As soon as Kevin Ziomek toed the rubber this summer, the countdown began.
Coming off a self-described “up-and-down” sophomore season, the Vanderbilt left-hander had little time to atone this summer during his second stint on the Cape Cod Baseball League.
He had only five pre-determined starts to work with, meaning there wasn’t any time to mess around. And Ziomek didn’t. The left-hander was nearly untouchable, giving up just four earned runs in five starts for a 1.27 ERA – the third-lowest on the Cape. He finished with a 3-0 record for the Cotuit (Mass.) Kettleers and struck out 36 while walking only six in 28 1/3 innings.
“Coming into the summer my main goal was to go in there and get some confidence back,” Ziomek said last week from his home in Amherst, Mass. “Improve as a pitcher a little bit, work on my changeup and I felt that’s what I did. I didn’t really feel like I needed to prove anything else out there. My mind was where it needed to be so I’m pretty excited going into the fall.”
Ziomek arrived back home in Amherst, which is only three hours from Cotuit, two weeks ago. He was one of seven Commodores who played on the Cape. The prestigious collegiate wood-bat league concludes its regular season on Tuesday and the playoffs begin on Thursday.
Vanderbilt head coach Tim Corbin and pitching coach Derek Johnson prescribed a maximum of five summer starts for Ziomek. In 2011, he stayed with Cotuit the entire summer but that previous spring, his first at Vanderbilt, he threw only 45 innings.
This past season, he led the Commodores with 16 starts and 79 1/3 innings pitched. Thus, Corbin and Johnson wanted to play it safe and limit his pitching in the summer.
“My arm feels actually pretty good and it felt real good at the end of the year,” Ziomek said. “So it wasn’t like there was any kind of health issue. We just got to an innings count and thought that was the best way to end things – right there. I have a lot of trust in them.”
The sensational summer followed a sophomore slump of sorts for Ziomek.
As a freshman in 2011, he turned into a reliable midweek starter for the Commodores. He finished with a 1.60 ERA and 3-0 record, striking out 46 in 45 innings and earning Freshman All-American honors from the National Collegiate Baseball Writers Association.
He entered 2012 as Vanderbilt’s most experienced starter and got the nod to begin the season in the coveted Friday night spot. But he ran into trouble right out of the gate, giving up five runs in just 3 1/3 innings in the season opener against Stanford.
It was just the start as Ziomek suffered five straight losses during four weeks in March and April. The 6-foot-3, 200-pounder believed his woes stemmed from not having a third pitch, which in turn effected his confidence.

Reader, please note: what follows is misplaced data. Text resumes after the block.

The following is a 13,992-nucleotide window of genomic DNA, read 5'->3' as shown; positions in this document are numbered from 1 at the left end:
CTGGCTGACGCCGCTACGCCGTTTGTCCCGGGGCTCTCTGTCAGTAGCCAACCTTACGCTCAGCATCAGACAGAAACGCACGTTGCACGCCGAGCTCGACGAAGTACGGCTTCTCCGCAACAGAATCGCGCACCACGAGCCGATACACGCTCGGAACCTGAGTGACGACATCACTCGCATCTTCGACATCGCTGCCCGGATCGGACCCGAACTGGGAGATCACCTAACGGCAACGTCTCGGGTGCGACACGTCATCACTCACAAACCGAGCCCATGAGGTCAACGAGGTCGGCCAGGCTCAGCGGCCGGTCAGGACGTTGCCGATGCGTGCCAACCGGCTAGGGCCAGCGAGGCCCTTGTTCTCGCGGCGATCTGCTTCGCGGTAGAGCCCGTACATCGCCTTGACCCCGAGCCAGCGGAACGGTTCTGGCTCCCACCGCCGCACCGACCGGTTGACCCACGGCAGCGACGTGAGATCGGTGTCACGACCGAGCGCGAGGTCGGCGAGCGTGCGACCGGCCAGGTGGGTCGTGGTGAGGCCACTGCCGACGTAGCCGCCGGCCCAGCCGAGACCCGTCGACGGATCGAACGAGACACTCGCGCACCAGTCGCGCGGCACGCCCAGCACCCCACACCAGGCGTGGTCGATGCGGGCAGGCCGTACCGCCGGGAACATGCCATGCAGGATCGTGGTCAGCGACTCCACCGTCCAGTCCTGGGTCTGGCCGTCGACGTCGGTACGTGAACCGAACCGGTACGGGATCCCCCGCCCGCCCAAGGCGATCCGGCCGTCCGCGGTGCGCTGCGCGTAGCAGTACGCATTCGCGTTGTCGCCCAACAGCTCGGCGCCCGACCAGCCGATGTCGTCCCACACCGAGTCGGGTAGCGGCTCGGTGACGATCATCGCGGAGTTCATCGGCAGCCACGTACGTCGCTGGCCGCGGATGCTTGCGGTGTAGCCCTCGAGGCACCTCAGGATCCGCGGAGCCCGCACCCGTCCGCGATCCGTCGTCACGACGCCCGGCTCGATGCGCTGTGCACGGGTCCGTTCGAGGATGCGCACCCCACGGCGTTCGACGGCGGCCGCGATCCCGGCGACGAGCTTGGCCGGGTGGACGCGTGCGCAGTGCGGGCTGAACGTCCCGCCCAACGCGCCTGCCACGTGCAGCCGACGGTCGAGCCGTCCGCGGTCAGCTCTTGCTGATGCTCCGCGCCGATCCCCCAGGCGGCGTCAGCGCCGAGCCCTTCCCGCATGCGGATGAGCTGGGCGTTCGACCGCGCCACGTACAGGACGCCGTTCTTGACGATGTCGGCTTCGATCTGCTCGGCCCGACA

“If my slider wasn’t on that day, I’d be throwing fastballs,” said Ziomek, who finished with a 5-6 record and 5.22 ERA. “It is a little bit different than when you’re younger in high school ball where you can’t just throw a fastball and get somebody out. These hitters are so good in the SEC… they can hit a fastball. They’ll jump on you once in a while if you don’t have your best stuff.”
Ziomek had dabbled with a changeup in high school but said “it was never really something that worked for me.”
But with guidance from the coaching staffs at Vanderbilt and Cotuit, Ziomek continually tried out new grips until he felt comfortable throwing the off-speed pitch.
“The ability to throw that third pitch has really helped me out,” he said. “I’ve been able to develop a feel for that along with my other couple pitches. It gives me confidence going into each outing, which I didn’t really feel like I had this spring.”
Two months after Vanderbilt’s season came to a close in an NCAA Regional, Ziomek feels like a different pitcher.
Though it was brief, his time on the Cape restored confidence that will be essential when the Commodores begin reporting for fall practice in less than three weeks.
“It was definitely a good feeling to have,” Ziomek said. “I hadn’t been able to build a number of starts in a row like that where I had success. So it was great to turn things around and it will be really good momentum moving into next year… If you can succeed in the Cape, you know you’re going to be in the SEC next year and be in good shape.”
Here’s a look at how several other Commodores fared this summer:
Cape Cod Baseball League
New England Collegiate Baseball League